If you or someone you know is having suicidal thoughts, help is available at all times by calling the National Suicide Prevention Lifeline at 1.800.273.TALK. Those under the age of 21 can talk to a peer by calling Teen Link at 1.866.833.6546.

GRAND RAPIDS, Mich. (WOOD) — Kent County death records show a predicted shutdown-related spike in suicides did not materialize in 2020.

But mental health professionals urge continued vigilance, especially as people continue to re-engage in their normal, hectic routines.

While the Kent County medical examiner’s office reports a drop in 2020 suicides, it notes an uptick in 2021 year to date, signaling a potential return to higher pre-pandemic levels.

  • 2021 so far: 45
  • 2020 total: 63
  • 2019 total: 87
  • 2018 total: 97 (highest ever)
  • 2017 total: 89
  • 2016 total: 86

“It was kind of depressing to be in the pandemic and not being able to get out,” said Dr. Stephen Cohle, medical examiner for Kent County. “And with the unemployment being bad and people losing their jobs, I would have thought that would have triggered an increase. But surprisingly it didn’t. Thankfully, it didn’t.”

To track the pandemic’s impact on mental health, Target 8 used the Freedom of Information Act to obtain initial case reports from Kent County’s 63 deaths by suicide in 2020.

The medical examiner’s office removed all identifying information before sharing the documents.

Of the 63 suicides, three initial case reports made mention of the pandemic.

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In one of the three cases, relatives noted the individual was “despondent over recent COVID pandemic restrictions.”

In another case, a family member reported the decedent was “paranoid about the COVID-19 pandemic and was tested a number of times.”

In the third case, a relative told investigators the individual had been “‘spiraling downward’ for several months, complicated by the COVID-19 pandemic shelter-in-place order.”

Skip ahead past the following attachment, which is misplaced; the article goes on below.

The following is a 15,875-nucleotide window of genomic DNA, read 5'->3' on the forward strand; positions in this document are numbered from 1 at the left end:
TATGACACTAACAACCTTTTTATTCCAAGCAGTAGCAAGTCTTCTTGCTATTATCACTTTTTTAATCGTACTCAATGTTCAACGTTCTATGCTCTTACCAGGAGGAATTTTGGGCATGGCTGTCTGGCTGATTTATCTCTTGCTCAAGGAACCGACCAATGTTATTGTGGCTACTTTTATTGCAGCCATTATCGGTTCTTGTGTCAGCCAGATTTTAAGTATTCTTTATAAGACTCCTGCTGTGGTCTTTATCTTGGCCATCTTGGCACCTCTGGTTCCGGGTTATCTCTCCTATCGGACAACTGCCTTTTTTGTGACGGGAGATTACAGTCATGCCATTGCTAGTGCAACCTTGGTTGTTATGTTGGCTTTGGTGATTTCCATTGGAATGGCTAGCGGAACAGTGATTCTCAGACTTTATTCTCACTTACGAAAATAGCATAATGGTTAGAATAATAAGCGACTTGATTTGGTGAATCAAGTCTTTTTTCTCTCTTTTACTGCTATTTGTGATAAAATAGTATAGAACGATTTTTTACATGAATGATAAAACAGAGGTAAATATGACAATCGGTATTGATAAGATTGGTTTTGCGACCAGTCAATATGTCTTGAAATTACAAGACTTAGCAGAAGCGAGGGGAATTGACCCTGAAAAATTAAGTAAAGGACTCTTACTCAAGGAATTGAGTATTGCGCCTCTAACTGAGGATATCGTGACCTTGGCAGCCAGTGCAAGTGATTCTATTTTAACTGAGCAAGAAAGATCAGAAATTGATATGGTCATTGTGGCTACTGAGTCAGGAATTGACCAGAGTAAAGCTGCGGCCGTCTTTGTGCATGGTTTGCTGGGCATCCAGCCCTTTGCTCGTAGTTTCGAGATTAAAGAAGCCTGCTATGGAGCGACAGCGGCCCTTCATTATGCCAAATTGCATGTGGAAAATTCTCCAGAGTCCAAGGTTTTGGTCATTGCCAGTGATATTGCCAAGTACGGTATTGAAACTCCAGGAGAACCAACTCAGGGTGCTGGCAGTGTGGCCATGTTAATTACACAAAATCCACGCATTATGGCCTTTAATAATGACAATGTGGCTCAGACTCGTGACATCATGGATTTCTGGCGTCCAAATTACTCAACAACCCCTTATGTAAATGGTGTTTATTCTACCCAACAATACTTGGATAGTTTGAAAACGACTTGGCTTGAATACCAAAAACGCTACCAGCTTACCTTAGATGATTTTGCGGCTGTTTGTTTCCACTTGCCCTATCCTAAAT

In each of those three cases, the person who died by suicide had prior, documented mental health challenges.

Overall, in 39% of the 63 cases, families reported a prior suicide attempt or diagnosed mental health disorder.

Fifty two percent of those who died by suicide in 2020 were 20 to 44 years old.

Two other age groups, 45 to 64 and 64+ each comprised 19% of the deaths.

Nine percent were 19 or younger.

Barbara Hawkins-Palmer, coordinator for the Kent County Suicide Prevention Coalition, pointed to the increased focus on mental well-being during the pandemic as a potential reason for the drop in suicides.

“We were vigilant during the pandemic because people were isolated,” said Hawkins-Palmer, who’s employed by the Kent County Health Department.

“We created new resources, we created new links and places where people could get counseling online. Services, I think, expanded because of the pandemic. So, the thing we’re concerned about now is, ‘don’t lose those resources.'”

You should seek help if you note these warning signs, the Kent County Health Department says:  

  • Inability to cope with daily tasks
  • Rapid mood swings
  • Increased agitation
  • Risky thoughts or behaviors
  • Out of touch with reality
  • Isolation from school, work, family, friends
  • Suicidal, homicidal, or other violent thoughts or actions
  • Planning for death such as giving away possessions

The confidential National Suicide Prevention Hotline is free and available 24/7 at 1.800.273.TALK (8255).

Some experts have theorized that, although COVID-19 restrictions brought new stressors, they may have lessened others by forcing people to slow down, stay home and reconnect with immediate family in person and extended family online.

The Office of the Medical Examiner based at WMU’s Homer Styker School of Medicine reports only a slight increase in 2020 suicides for the twelve counties it covers.

Among those dozen counties, which include Kalamazoo, Muskegon, Barry and Allegan, there were 197 suicides in 2020 compared to 191 in 2019.

While state and federal suicide data have not been finalized for 2020, early statistics also suggest no spike in suicides in 2020.

The Michigan Department of Health and Human Services told News 8 provisional data (some records are still outstanding) show 1,284 suicides statewide in 2020 compared to 1,471 in 2019.

The Centers for Disease Control told News 8 its 2020 suicide data is not final, but shared provisional statistics that show 44,834 deaths by suicide in 2020 compared to 47,511 in 2019.

While suicides did not increase in 2020, overdose deaths nationwide jumped by 30% in 2020, according to the CDC.

The state health department also reported early data showed an increase in overdoses.

West Michigan saw spikes in accidental overdoses in Spring 2020, roughly corresponding with the shutdown.